For Ma. Victoria
A kitchen can be the world,
a desert, a place to weep.
We were there: two mothers talking in very low tones
as if there were children sleeping in the bedroom.
But no one was there. Only the resounding silence
where music once filled the room from wall to wall.
We searched for the words. We sipped our tea
looking down the bitter well of the past,
two mothers standing on the bridge that unites them
as they bear their emptiness in their hands.
After the Poetry Recital
The recital has ended here,
at the languishing country theater
dressed in glitz like an old aunt.
We poets leave,
slowly, poetically, self-satisfied.
And the sleepy man in the front row,
and the two ladies in white, smelling of magnolias,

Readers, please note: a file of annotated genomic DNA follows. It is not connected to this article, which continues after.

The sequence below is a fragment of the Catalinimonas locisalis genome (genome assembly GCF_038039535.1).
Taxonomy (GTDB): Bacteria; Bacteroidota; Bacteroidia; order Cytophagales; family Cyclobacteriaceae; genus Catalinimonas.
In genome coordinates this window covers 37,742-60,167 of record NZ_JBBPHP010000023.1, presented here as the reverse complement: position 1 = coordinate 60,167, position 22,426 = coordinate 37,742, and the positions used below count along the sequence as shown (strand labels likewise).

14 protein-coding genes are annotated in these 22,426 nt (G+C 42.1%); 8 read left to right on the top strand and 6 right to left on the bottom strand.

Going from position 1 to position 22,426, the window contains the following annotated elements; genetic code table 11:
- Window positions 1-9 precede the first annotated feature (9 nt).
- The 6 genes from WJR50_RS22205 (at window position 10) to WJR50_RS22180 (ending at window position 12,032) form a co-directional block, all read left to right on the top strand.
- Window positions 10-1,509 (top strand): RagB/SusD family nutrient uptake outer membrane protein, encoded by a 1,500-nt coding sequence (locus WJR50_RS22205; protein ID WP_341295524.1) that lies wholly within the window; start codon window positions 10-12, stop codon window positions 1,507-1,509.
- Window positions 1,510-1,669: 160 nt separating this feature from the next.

the professor of literature, the students
faithfully taking notes, and the homeless man
reciting Walt Whitman…
They also emerge in the powerful moonlight.
in the distance you hear
the excited cheers of rugby players
leveling the local team.
Meanwhile, the poet who had gone to the bathroom arrives,
and from the string of lights where the thrushes sleep,
a threatening drop has fallen.
Then, in the midst of a night bereft of metaphors,
a shy young man with a look of astonishment in his eyes
offers us his hand.
This is rare around here. And he expresses his happiness.
We nod our heads appreciatively
and watch him depart.
A country boy. The poetry.
We walk slowly back to the hotel,
humbly, poetically, uncertain.
© Piedad Bonnett. By arrangement with the authors. Translation © 2017 by Ezra Fitz. All rights reserved.